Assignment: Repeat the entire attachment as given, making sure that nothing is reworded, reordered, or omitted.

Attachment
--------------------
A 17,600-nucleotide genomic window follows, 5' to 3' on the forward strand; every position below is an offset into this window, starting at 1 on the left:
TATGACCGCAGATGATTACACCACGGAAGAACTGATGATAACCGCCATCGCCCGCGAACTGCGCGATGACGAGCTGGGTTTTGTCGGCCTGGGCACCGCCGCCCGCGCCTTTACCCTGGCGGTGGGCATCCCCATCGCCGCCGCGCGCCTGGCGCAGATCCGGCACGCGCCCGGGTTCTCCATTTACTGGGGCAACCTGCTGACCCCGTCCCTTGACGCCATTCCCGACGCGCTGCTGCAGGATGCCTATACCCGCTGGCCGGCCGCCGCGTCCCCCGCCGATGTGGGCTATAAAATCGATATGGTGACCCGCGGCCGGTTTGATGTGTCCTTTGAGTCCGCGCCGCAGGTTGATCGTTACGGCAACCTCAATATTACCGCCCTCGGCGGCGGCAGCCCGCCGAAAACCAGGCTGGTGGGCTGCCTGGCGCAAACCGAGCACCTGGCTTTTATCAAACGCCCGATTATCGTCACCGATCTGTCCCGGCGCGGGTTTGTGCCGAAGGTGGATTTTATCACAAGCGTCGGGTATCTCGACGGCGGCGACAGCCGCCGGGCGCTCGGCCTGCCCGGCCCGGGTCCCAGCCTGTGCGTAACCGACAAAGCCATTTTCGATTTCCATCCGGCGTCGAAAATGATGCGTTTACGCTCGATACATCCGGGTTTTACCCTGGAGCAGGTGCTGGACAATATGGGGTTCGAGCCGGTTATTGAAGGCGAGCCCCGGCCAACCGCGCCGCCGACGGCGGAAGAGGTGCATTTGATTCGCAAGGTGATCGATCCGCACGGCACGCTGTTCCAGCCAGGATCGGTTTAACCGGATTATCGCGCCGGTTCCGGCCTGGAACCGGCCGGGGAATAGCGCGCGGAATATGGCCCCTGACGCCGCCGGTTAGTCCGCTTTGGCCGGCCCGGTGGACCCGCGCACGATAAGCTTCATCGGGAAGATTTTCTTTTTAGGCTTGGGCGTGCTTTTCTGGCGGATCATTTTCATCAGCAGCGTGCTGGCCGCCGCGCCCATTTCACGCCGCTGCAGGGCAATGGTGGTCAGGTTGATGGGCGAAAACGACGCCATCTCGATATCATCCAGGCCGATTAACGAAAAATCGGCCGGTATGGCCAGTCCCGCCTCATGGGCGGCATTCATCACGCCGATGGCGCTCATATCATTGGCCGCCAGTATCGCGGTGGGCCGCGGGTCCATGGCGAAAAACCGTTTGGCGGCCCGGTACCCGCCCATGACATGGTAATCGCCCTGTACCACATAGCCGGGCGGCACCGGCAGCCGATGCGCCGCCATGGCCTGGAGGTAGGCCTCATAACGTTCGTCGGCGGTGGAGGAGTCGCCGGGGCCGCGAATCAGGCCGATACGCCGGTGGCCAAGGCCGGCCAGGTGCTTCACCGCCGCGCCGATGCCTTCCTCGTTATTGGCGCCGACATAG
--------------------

A 17,600-nucleotide genomic window follows, 5' to 3' on the forward strand; every position below is an offset into this window, starting at 1 on the left:
TATGACCGCAGATGATTACACCACGGAAGAACTGATGATAACCGCCATCGCCCGCGAACTGCGCGATGACGAGCTGGGTTTTGTCGGCCTGGGCACCGCCGCCCGCGCCTTTACCCTGGCGGTGGGCATCCCCATCGCCGCCGCGCGCCTGGCGCAGATCCGGCACGCGCCCGGGTTCTCCATTTACTGGGGCAACCTGCTGACCCCGTCCCTTGACGCCATTCCCGACGCGCTGCTGCAGGATGCCTATACCCGCTGGCCGGCCGCCGCGTCCCCCGCCGATGTGGGCTATAAAATCGATATGGTGACCCGCGGCCGGTTTGATGTGTCCTTTGAGTCCGCGCCGCAGGTTGATCGTTACGGCAACCTCAATATTACCGCCCTCGGCGGCGGCAGCCCGCCGAAAACCAGGCTGGTGGGCTGCCTGGCGCAAACCGAGCACCTGGCTTTTATCAAACGCCCGATTATCGTCACCGATCTGTCCCGGCGCGGGTTTGTGCCGAAGGTGGATTTTATCACAAGCGTCGGGTATCTCGACGGCGGCGACAGCCGCCGGGCGCTCGGCCTGCCCGGCCCGGGTCCCAGCCTGTGCGTAACCGACAAAGCCATTTTCGATTTCCATCCGGCGTCGAAAATGATGCGTTTACGCTCGATACATCCGGGTTTTACCCTGGAGCAGGTGCTGGACAATATGGGGTTCGAGCCGGTTATTGAAGGCGAGCCCCGGCCAACCGCGCCGCCGACGGCGGAAGAGGTGCATTTGATTCGCAAGGTGATCGATCCGCACGGCACGCTGTTCCAGCCAGGATCGGTTTAACCGGATTATCGCGCCGGTTCCGGCCTGGAACCGGCCGGGGAATAGCGCGCGGAATATGGCCCCTGACGCCGCCGGTTAGTCCGCTTTGGCCGGCCCGGTGGACCCGCGCACGATAAGCTTCATCGGGAAGATTTTCTTTTTAGGCTTGGGCGTGCTTTTCTGGCGGATCATTTTCATCAGCAGCGTGCTGGCCGCCGCGCCCATTTCACGCCGCTGCAGGGCAATGGTGGTCAGGTTGATGGGCGAAAACGACGCCATCTCGATATCATCCAGGCCGATTAACGAAAAATCGGCCGGTATGGCCAGTCCCGCCTCATGGGCGGCATTCATCACGCCGATGGCGCTCATATCATTGGCCGCCAGTATCGCGGTGGGCCGCGGGTCCATGGCGAAAAACCGTTTGGCGGCCCGGTACCCGCCCATGACATGGTAATCGCCCTGTACCACATAGCCGGGCGGCACCGGCAGCCGATGCGCCGCCATGGCCTGGAGGTAGGCCTCATAACGTTCGTCGGCGGTGGAGGAGTCGCCGGGGCCGCGAATCAGGCCGATACGCCGGTGGCCAAGGCCGGCCAGGTGCTTCACCGCCGCGCCGATGCCTTCCTCGTTATTGGCGCCGACATAG